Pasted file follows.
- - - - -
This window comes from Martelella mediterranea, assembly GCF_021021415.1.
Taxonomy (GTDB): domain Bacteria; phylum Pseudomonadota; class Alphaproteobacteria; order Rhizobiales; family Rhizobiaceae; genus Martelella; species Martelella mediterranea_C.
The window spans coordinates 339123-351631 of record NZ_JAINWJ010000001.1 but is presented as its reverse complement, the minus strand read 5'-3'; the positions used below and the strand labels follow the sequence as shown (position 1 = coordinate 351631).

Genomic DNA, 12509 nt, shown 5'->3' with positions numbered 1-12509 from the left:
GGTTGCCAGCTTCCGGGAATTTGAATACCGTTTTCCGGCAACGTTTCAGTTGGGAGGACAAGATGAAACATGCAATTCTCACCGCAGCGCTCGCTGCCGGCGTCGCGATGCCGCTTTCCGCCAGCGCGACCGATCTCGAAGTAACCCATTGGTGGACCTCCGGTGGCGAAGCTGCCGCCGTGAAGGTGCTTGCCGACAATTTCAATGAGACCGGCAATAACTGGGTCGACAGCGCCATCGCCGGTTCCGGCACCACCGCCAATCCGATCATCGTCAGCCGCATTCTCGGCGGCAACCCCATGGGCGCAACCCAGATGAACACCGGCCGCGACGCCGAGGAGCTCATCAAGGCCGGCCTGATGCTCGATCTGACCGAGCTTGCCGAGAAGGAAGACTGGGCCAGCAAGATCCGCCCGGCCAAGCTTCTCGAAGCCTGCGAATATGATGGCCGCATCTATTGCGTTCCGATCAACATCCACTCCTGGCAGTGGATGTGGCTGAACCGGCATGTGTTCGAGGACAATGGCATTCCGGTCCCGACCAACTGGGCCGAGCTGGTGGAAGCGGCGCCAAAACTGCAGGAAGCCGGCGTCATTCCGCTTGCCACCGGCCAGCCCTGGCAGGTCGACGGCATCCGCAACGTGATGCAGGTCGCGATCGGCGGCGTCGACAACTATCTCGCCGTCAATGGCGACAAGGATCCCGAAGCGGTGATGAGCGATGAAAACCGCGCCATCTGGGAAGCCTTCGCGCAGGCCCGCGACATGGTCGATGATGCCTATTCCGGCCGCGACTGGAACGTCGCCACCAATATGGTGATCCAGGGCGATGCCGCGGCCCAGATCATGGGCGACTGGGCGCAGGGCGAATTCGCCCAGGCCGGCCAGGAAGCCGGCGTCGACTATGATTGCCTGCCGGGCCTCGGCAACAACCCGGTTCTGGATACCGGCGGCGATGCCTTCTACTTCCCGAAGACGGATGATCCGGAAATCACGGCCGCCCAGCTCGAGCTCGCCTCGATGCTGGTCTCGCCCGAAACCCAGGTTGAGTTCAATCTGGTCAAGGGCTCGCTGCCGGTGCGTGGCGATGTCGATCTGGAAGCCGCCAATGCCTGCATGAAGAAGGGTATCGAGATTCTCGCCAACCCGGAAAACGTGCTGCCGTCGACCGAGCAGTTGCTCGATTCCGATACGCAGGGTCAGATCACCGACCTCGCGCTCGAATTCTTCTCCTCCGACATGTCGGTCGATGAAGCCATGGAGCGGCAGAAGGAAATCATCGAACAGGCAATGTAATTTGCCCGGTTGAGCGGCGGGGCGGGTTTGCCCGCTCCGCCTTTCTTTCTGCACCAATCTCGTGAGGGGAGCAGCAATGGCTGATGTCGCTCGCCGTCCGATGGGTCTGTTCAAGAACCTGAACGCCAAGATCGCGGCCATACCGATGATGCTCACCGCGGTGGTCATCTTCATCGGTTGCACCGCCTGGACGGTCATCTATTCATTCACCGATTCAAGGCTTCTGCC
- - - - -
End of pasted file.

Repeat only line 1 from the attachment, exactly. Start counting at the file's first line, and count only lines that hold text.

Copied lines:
This window comes from Martelella mediterranea, assembly GCF_021021415.1.